The phenomenon of busy ‘open house’ events that emerged during the early days of the recent property sales boom has now largely ended, portal OnTheMarket has claimed.
Its latest Property Sentiment Index, which was launched in July as an alternative to its rivals’ house price indexes, includes comments from CEO Jason Tebb that “one positive note for buyers was feedback from many agents across the UK that the trend we’d seen in previous months of fully booked ‘open house’ days followed by multiple bids above asking price within twenty-four hours has now abated”.
Open house events, which are a relatively recent US import that work well during both lulls and spikes of housing demand to either stimulate offers or manage viewings, were banned by Covid rules during the worst days of the pandemic.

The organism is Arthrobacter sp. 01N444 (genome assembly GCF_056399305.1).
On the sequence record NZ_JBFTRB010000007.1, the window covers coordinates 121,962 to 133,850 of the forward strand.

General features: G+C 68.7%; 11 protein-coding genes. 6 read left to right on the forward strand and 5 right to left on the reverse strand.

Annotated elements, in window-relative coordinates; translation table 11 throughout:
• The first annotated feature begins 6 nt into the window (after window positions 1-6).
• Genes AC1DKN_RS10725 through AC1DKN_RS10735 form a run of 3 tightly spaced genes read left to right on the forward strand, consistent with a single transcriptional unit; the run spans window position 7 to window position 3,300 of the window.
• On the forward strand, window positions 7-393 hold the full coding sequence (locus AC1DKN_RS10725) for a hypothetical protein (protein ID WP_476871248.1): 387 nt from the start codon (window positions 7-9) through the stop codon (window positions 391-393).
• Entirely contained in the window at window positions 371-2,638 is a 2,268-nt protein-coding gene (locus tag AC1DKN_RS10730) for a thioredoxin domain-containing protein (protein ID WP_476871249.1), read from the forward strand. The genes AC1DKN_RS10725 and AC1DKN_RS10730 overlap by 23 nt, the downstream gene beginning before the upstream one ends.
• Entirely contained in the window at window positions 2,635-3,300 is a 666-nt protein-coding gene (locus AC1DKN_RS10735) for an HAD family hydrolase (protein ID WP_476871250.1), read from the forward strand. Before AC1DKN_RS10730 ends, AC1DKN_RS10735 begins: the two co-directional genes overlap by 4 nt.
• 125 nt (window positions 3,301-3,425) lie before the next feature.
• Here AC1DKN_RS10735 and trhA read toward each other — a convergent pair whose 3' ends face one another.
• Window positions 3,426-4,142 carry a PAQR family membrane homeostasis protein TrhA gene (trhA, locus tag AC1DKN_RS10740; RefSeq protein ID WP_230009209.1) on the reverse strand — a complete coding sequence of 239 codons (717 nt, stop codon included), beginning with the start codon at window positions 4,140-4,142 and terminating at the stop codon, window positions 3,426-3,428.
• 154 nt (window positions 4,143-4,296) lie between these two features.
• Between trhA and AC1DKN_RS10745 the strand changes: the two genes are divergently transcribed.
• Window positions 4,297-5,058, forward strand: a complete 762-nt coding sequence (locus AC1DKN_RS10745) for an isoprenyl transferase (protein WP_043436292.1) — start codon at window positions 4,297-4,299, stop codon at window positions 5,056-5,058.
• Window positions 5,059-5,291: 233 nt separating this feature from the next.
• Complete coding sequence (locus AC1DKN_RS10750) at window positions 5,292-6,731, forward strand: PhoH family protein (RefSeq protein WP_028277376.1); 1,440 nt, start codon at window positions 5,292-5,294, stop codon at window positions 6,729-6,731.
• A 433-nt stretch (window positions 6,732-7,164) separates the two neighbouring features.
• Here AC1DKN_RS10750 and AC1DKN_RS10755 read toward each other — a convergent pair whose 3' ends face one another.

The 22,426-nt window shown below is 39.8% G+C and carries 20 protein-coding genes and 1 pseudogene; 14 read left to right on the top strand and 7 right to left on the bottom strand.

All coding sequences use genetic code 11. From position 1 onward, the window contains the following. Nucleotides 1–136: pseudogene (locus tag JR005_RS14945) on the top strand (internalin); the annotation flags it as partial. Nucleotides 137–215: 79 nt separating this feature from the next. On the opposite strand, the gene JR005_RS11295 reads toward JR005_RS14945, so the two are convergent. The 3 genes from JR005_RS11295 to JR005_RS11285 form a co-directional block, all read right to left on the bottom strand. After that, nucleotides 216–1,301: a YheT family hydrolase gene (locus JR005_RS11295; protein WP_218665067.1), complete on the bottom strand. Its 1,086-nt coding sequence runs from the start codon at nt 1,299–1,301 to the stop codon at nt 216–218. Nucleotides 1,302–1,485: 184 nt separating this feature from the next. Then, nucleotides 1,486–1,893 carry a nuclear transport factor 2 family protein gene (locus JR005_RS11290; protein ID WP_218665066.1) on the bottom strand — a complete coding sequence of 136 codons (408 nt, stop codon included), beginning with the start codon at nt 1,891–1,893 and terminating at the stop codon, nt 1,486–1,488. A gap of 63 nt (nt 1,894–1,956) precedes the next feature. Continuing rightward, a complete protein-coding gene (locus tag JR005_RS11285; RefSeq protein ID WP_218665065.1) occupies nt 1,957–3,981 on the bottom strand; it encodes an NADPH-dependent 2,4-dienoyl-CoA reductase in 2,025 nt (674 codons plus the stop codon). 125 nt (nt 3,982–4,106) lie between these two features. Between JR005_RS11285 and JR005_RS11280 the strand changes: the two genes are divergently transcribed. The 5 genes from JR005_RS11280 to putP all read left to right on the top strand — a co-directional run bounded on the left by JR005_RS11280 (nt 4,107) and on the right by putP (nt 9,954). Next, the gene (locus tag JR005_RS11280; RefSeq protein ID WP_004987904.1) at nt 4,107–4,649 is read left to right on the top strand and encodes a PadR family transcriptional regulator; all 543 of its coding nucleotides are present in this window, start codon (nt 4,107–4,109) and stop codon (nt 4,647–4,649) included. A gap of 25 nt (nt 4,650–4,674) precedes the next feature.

But although Tebb (pictured) says open houses are no longer so popular, OTM’s index, which covers data from last month, reveals a market that is still highly competitive ‘especially for family homes in the popular school catchment areas’.
“With the much-vaunted Budget at the end of the month amounting to quite a ‘blink and you’ll miss it’ affair in terms of housing, the headlines of rising inflation throughout October seemed to be the only cloud coming over the horizon, but certainly not enough of a shadow during the month to perturb those whose plans to move were already in motion,” says Tebb.
“We saw evidence of this in the number of properties that were Sold Subject To Contract (SSTC) within 30 days of first being listed in October, with a very slight increase on the previous month.”
Agent Scott Holley of Edinburgh firm Galbraith says “the ‘frenzy’ we saw earlier in the year has somewhat reduced and buyers are now taking a more circumspect view, rather than rushing to ‘just buy anything’.”